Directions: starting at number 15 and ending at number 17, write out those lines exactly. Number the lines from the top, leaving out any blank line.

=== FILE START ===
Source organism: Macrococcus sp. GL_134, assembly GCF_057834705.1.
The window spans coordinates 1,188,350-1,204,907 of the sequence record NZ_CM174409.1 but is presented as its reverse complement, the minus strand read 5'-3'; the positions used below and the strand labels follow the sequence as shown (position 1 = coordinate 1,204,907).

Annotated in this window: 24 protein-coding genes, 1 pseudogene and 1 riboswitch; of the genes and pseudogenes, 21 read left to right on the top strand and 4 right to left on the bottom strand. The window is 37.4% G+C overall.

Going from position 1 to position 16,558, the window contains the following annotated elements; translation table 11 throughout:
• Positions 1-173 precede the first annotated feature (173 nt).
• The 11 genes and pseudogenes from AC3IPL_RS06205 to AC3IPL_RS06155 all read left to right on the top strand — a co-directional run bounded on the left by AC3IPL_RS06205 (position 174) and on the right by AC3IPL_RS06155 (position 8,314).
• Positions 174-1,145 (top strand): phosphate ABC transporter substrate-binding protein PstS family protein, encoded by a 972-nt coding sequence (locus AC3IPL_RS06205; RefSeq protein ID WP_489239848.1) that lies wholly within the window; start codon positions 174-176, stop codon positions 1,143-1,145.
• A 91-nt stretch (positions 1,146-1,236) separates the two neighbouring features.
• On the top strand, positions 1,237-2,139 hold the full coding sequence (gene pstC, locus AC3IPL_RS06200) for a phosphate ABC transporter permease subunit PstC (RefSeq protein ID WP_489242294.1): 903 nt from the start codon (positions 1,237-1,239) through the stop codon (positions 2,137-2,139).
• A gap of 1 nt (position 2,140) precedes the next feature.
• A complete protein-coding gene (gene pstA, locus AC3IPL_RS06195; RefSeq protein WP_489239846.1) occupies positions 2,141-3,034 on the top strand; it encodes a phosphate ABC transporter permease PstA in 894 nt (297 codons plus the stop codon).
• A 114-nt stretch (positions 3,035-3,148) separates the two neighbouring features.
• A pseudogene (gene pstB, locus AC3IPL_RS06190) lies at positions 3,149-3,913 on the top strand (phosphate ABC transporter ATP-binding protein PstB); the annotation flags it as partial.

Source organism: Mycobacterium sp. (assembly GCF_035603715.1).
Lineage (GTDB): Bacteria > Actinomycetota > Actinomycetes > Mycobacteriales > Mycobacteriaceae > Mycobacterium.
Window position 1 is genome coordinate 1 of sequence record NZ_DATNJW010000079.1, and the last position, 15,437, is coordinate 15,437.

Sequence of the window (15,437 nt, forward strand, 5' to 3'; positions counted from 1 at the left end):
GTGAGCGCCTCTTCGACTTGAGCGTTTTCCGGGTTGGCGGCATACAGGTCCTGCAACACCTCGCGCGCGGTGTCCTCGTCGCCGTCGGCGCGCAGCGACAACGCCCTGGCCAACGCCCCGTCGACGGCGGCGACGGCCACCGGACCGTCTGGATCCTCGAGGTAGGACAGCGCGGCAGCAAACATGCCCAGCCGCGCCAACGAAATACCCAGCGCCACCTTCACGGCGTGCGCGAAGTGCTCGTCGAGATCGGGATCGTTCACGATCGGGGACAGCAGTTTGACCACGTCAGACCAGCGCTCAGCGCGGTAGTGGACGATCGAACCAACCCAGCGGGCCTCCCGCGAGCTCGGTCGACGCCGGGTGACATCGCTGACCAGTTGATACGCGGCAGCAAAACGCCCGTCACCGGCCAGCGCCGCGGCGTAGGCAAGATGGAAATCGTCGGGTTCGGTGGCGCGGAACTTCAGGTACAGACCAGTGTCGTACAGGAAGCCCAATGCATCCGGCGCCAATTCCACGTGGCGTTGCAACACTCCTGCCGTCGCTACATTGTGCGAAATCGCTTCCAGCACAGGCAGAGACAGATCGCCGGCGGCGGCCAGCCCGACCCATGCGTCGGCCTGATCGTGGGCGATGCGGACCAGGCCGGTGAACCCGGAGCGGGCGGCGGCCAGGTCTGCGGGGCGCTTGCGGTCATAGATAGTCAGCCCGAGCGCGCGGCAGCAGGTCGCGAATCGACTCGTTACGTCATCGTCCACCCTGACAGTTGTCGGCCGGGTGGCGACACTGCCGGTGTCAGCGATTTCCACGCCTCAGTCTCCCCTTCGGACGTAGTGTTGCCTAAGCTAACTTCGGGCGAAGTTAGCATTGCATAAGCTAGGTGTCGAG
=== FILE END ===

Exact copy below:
Lineage (GTDB): Bacteria > Actinomycetota > Actinomycetes > Mycobacteriales > Mycobacteriaceae > Mycobacterium.
Window position 1 is genome coordinate 1 of sequence record NZ_DATNJW010000079.1, and the last position, 15,437, is coordinate 15,437.

Sequence of the window (15,437 nt, forward strand, 5' to 3'; positions counted from 1 at the left end):